As might be expected, the big galleries (Tate, FACT, etc.) have strong offers linked to the festival – but it is in some of the smaller spaces that you will find the most intriguing exhibitions. At Liverpool John Moores University’s Exhibition Research Centre, Henry and Imogen Stidworthy are curating BLACKOUT, bringing together the work of four artists to ‘consider the relationship between viewer and (photographic) subject.’ At another, very different university gallery, the Victoria Gallery and Museum is presenting the work of Kurt Tong, a former health visitor in Liverpool who describes his work as a “quest to trace my own ancestral history… It incorporates new photos, found photos, found items and writing,” and “explores the story of Hong Kong of the last 100 years and the Asian Diaspora.”

With its new-found assertiveness, LOOK/13 seems to be galvanising an already extant passion for photography within the city – as well as a belief that there is still value to be had in the gallery encounter. As Stenram summarises: “The fact that I have made an effort to physically travel to a gallery space makes me take the time to consider the work more carefully, spend time with it and have a bodily interaction with the photograph as an object.” In so doing, who knows: you might even find out who you are.

First published in The Skinny North West, May issue

The Royal Standard, Liverpool, specialises in bringing to the city contemporary artists who might be described as ’emerging’. Currently, this means exhibiting White Teeth in the Planetarium, a new body of work by Glasgow-based James McLardy that is inspired by Liverpool – specifically, it represents ‘Liverpool’s Queensway and Kingsway ventilation buildings in conversation’. The show’s title, McLardy reveals when we speak, is a reference to the writing of Robert Smithson and to the experience of “a journey through a space that is trying to suspend disbelief.”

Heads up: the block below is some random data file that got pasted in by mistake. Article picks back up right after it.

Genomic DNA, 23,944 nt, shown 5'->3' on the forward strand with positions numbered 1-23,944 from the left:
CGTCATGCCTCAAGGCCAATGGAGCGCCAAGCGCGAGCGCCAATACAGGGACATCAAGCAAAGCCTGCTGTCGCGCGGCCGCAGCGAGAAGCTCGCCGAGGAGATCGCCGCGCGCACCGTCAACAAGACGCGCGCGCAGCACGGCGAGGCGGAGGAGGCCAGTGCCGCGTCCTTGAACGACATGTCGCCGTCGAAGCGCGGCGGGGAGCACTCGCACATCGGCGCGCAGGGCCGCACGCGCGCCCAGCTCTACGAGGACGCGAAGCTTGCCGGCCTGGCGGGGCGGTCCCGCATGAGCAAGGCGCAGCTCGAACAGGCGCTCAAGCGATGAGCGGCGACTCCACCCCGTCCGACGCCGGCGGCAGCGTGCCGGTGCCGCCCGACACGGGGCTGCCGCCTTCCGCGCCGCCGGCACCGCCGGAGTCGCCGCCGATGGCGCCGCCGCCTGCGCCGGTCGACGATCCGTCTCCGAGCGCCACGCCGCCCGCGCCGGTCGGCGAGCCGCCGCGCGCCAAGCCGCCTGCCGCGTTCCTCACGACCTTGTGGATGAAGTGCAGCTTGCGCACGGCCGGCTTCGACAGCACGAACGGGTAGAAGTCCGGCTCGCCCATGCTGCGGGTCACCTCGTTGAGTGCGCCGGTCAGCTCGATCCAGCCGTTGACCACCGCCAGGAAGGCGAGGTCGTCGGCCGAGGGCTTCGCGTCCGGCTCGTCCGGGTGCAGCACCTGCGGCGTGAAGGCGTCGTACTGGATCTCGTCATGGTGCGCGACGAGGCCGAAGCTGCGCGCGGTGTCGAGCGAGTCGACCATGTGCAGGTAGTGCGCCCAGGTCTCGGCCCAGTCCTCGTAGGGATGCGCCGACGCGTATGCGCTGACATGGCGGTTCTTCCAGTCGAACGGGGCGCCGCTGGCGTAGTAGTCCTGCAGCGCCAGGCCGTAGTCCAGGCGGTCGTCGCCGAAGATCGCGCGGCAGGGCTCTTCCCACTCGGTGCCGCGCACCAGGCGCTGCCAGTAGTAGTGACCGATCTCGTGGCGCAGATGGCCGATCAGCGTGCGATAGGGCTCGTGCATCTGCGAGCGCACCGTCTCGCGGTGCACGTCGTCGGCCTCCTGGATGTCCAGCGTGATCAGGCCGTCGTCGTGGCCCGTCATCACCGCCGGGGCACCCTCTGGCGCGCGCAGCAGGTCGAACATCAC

McLardy is an artist with a skill for surface and shape – pretty handy in his work as a sculptor. His works are all finished differently; curious hands itch to skim their various surfaces. They are given ‘personalities’, with layers of bright cyan paint overlaid with an aging tarnish of copper leaf, or covered with wax and then brutally finished with a hot iron. They possess a secret shining pool of oil, or they appear as if straight from the factory in their black plastic smoothness.

His forms are loaded with contrasts: municipal and domestic, inside and outside, male and female, monolithic and twiddly. Reminding us of some of the 1930s structures that have helped to define Liverpool’s character, they draw our attention to buildings where functionality and Art Deco’s highly decorative styling align.

Negative space and the things left out play as important a role in this exhibition as what is present.  The risk in an artist investigating modernism is that they can tend to get lumped into the bracket of postmodernism – and that by referring to dated styles, their work can appear dated also. McLardy, however, makes well-worn references seem unfamiliar, and delivers his playful analysis of art history and public spaces with so much style I would forgive him anything.

First published on The Skinny, May 2013

sculpture park The Wood for the Trees muf architecture art grizedale forest

The Wood for the Trees, muf architecture/art, courtesy Grizedale Sculpture

In our new sculpture park series, we discover the UK’s largest haul of site-specific sculpture – in a forest in the Lakes.

When you think of Land Art, you might think of Robert Smithson’s epic earthworks hidden away in the desert of Utah. Or you might think of Christo and Jeanne-Claude wrapping coastlines and monuments in tarpaulin. Or maybe, a bit closer to home, you might think of Antony Gormley’s high-profile urban interventions. Land Art doesn’t tend to be associated with intimacy, government departments, mountain bike trails, forest management or sudden showers of hail stones on an otherwise mild afternoon. But this is exactly what you encounter atGrizedale Forest, the home of two arts organisations and a permanent collection of around 60 sculptures.

The relationship between Grizedale Forest and the visual arts is as fascinating as it is complex. The Grizedale Society began commissioning sculptures in 1977, when its remit covered visual arts and also running a theatre. Many of the sculptors involved in the early days, such as David Nash and Richard Harris, have gone on to become household names. Since 1999, however, care of the artwork has been the responsibility of the Forestry Commission (operating under the title Grizedale Sculpture), while an international arts programme continues under the auspices of Grizedale Arts, a separate organisation based nearby. But the collection of sculptures isn’t static: Grizedale Sculpture still works with artists and has just launched an ambitious new commissioning programme, Art Roots.